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As I mentioned in my previous post, I want to delve further into the fears we have as parents and specifically our fears related to death of our child.

So much of what we’re told to do as parents is based on fear rather than facts. Take SIDS for example. When can you stop worrying about SIDS? There’s no easy answer to that question. Many sources suggest 1 year but we stopped worrying around the 1-2 month mark.

There are tons of theories out there as to what causes SIDS but no one actually knows why SIDS happens. Despite there being no known causes, there are very strong recommendations out there as to how to prevent SIDS.

Take co-sleeping as an example. The Public Health Agency of Canada states that co-sleeping increases the risk of SIDS. However, the World Health Organization actually says that co-sleeping can help to prevent SIDS.

This is just one example of conflicting information.  So how are we supposed to make decisions to keep our children safe (and alive) if there’s no accurate information to rely on?

For our family, we broke many of the rules (based on North American standards). We had Hailey in our bed for the first month. When she went in her crib we covered her with a blanket – she hated to be swaddled. We also put her on her tummy – she seemed to sleep much better.

So what gave us the courage to go against the advice and recommendations of all of the experts out there? What gave us the courage to stop worrying about SIDS?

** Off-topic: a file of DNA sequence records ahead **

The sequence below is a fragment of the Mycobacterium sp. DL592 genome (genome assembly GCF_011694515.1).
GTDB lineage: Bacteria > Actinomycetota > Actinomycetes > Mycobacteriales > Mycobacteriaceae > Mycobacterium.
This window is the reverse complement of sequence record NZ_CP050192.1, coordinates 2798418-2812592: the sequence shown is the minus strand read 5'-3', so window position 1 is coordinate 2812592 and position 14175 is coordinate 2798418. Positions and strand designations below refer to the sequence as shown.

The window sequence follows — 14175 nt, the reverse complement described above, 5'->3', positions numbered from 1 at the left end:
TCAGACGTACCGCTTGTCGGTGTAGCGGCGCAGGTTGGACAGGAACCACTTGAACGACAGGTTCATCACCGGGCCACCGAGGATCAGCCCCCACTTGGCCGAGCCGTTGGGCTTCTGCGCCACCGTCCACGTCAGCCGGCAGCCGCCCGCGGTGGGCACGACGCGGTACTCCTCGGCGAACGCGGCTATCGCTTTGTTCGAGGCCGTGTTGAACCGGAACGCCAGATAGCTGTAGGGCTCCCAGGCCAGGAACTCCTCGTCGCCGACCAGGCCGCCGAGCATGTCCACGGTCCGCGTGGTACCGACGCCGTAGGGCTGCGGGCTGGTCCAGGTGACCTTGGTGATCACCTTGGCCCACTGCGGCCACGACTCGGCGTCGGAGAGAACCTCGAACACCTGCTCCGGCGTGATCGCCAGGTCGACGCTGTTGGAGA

We chose to face our fears.

We chose to figure out exactly what we were afraid of rather than trying to worry about whether we were doing things right since there’s absolutely no evidence of what those “right things” actually are.

This lead to a candid discussion between me and my husband about fears related to Hailey dying.

The first step we took, and it’s what I’m recommending as a starting point, is a discussion about our beliefs in the afterlife.

This was actually a very interesting conversation to have because my husband and I were raised in households with 2 very different belief systems. I was raised in a Christian household and my husband was raised in a household that pretty much ignored religion or beliefs in anything that could not be proven as factual.

The conversation we had actually wasn’t based on religious beliefs at all. Instead, the discussion centred around very basic core beliefs.

We came to the conclusion that both of us believed that there was something more after death and that it would be good.

That’s is pretty much what our conversation boiled down to. There was no question in our minds that this was true. There is something new that we will experience after we leave this planet and that it will be a good experience.

What that will ultimately look like (whether it’s heaven in the religious sense, or not) doesn’t matter. We probably will never know the details until we die ourselves so why bother trying to figure them out now.

We were comfortable with the conclusion that only good things would come from dying.

So what we realized from our fears related to our baby and the possibility that she could die on us, either by SIDS or another cause, is that we weren’t actually fearful of what would happen to Hailey.

We knew that even if she were to die, she would be ok.

That was a really interesting conclusion for us because it made us realize that our fears were more related to ourselves, specifically fear of failure and fear of judgement.

I’ll delve into these a bit further in the next post.

I will leave it at that for the moment. If you are worried or feeling fearful about SIDS (or the possibility of your child dying) I would encourage you to start by reflecting on your beliefs in the afterlife.

And if you don’t believe in the afterlife or are unsure, that’s ok. You’ll still get a better sense of what your fears are actually about.

I would love to hear any conclusions that you come up with so feel free to post them in the comments section below.